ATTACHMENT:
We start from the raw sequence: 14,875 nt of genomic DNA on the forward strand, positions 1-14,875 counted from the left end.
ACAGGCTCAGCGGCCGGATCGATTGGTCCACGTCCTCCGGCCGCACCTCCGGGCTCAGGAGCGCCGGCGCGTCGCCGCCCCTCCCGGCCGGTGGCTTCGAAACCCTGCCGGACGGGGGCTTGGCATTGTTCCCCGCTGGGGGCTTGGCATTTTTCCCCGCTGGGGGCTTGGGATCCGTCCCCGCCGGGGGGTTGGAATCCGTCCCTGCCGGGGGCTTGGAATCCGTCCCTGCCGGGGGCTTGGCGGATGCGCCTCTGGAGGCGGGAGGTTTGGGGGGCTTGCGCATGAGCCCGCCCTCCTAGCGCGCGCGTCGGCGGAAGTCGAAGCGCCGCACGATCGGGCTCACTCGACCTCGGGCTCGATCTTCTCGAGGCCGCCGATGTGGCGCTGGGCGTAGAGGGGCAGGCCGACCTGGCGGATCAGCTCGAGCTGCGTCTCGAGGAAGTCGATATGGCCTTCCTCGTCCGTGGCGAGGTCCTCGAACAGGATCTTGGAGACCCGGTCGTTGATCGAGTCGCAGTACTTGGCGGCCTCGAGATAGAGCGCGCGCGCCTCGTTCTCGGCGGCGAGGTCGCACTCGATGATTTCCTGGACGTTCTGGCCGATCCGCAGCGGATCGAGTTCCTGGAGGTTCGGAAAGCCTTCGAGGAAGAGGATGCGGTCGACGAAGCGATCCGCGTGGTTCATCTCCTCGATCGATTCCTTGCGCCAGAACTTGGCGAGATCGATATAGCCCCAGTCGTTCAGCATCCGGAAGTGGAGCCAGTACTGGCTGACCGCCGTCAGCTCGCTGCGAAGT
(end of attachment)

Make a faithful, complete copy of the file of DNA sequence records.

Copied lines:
We start from the raw sequence: 14,875 nt of genomic DNA on the forward strand, positions 1-14,875 counted from the left end.
ACAGGCTCAGCGGCCGGATCGATTGGTCCACGTCCTCCGGCCGCACCTCCGGGCTCAGGAGCGCCGGCGCGTCGCCGCCCCTCCCGGCCGGTGGCTTCGAAACCCTGCCGGACGGGGGCTTGGCATTGTTCCCCGCTGGGGGCTTGGCATTTTTCCCCGCTGGGGGCTTGGGATCCGTCCCCGCCGGGGGGTTGGAATCCGTCCCTGCCGGGGGCTTGGAATCCGTCCCTGCCGGGGGCTTGGCGGATGCGCCTCTGGAGGCGGGAGGTTTGGGGGGCTTGCGCATGAGCCCGCCCTCCTAGCGCGCGCGTCGGCGGAAGTCGAAGCGCCGCACGATCGGGCTCACTCGACCTCGGGCTCGATCTTCTCGAGGCCGCCGATGTGGCGCTGGGCGTAGAGGGGCAGGCCGACCTGGCGGATCAGCTCGAGCTGCGTCTCGAGGAAGTCGATATGGCCTTCCTCGTCCGTGGCGAGGTCCTCGAACAGGATCTTGGAGACCCGGTCGTTGATCGAGTCGCAGTACTTGGCGGCCTCGAGATAGAGCGCGCGCGCCTCGTTCTCGGCGGCGAGGTCGCACTCGATGATTTCCTGGACGTTCTGGCCGATCCGCAGCGGATCGAGTTCCTGGAGGTTCGGAAAGCCTTCGAGGAAGAGGATGCGGTCGACGAAGCGATCCGCGTGGTTCATCTCCTCGATCGATTCCTTGCGCCAGAACTTGGCGAGATCGATATAGCCCCAGTCGTTCAGCATCCGGAAGTGGAGCCAGTACTGGCTGACCGCCGTCAGCTCGCTGCGAAGT